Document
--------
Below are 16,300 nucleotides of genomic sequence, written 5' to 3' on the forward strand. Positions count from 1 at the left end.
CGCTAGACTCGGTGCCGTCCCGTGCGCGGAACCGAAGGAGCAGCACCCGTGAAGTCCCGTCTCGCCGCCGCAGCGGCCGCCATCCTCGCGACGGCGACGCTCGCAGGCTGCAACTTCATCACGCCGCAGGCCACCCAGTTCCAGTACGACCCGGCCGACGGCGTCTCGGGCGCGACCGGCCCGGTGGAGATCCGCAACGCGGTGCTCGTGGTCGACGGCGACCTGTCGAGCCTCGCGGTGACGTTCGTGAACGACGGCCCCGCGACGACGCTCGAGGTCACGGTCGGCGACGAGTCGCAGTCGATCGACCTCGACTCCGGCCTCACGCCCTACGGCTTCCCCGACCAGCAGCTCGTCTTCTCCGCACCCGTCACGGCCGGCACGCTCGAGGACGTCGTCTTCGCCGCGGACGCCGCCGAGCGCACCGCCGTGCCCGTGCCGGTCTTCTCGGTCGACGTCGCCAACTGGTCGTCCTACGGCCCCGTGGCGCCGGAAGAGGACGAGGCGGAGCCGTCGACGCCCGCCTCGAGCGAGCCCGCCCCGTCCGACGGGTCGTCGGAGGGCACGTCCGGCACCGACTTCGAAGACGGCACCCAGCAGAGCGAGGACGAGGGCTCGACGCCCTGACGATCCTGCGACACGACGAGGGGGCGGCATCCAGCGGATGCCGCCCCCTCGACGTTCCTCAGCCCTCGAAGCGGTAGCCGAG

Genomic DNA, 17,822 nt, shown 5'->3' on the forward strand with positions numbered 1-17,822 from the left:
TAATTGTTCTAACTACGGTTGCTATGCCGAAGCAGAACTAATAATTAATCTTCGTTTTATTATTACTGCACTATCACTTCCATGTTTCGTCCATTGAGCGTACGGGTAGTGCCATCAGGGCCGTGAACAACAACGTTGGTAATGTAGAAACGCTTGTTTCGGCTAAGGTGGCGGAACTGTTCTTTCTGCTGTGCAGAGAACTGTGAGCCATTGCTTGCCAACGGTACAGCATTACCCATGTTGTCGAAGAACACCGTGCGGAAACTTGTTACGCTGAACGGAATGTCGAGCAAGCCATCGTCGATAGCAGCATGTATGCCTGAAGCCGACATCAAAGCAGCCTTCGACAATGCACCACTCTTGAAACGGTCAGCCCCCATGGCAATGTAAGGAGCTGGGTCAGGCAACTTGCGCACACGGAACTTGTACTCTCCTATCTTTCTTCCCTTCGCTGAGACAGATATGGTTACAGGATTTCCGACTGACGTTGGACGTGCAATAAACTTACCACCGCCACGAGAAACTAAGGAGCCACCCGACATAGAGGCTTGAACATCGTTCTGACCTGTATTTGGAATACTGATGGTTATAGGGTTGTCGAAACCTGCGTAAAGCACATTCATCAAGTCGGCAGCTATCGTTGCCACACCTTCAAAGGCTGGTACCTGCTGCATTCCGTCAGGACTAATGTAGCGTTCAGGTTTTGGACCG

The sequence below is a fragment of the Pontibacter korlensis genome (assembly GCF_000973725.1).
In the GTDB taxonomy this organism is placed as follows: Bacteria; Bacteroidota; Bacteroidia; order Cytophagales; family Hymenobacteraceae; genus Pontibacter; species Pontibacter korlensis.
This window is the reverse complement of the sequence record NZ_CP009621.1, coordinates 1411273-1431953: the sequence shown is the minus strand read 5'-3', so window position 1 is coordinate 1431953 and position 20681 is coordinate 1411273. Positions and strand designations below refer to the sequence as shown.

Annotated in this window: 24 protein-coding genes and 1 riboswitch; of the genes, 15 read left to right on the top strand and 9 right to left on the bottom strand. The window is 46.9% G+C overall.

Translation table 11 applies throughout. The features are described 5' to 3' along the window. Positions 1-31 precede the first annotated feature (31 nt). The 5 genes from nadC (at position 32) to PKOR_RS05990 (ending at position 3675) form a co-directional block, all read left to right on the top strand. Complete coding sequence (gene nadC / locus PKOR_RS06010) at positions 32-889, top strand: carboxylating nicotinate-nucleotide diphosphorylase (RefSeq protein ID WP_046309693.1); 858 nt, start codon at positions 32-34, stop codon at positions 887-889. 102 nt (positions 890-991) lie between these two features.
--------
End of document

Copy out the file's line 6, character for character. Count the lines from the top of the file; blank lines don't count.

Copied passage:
In the GTDB taxonomy this organism is placed as follows: Bacteria; Bacteroidota; Bacteroidia; order Cytophagales; family Hymenobacteraceae; genus Pontibacter; species Pontibacter korlensis.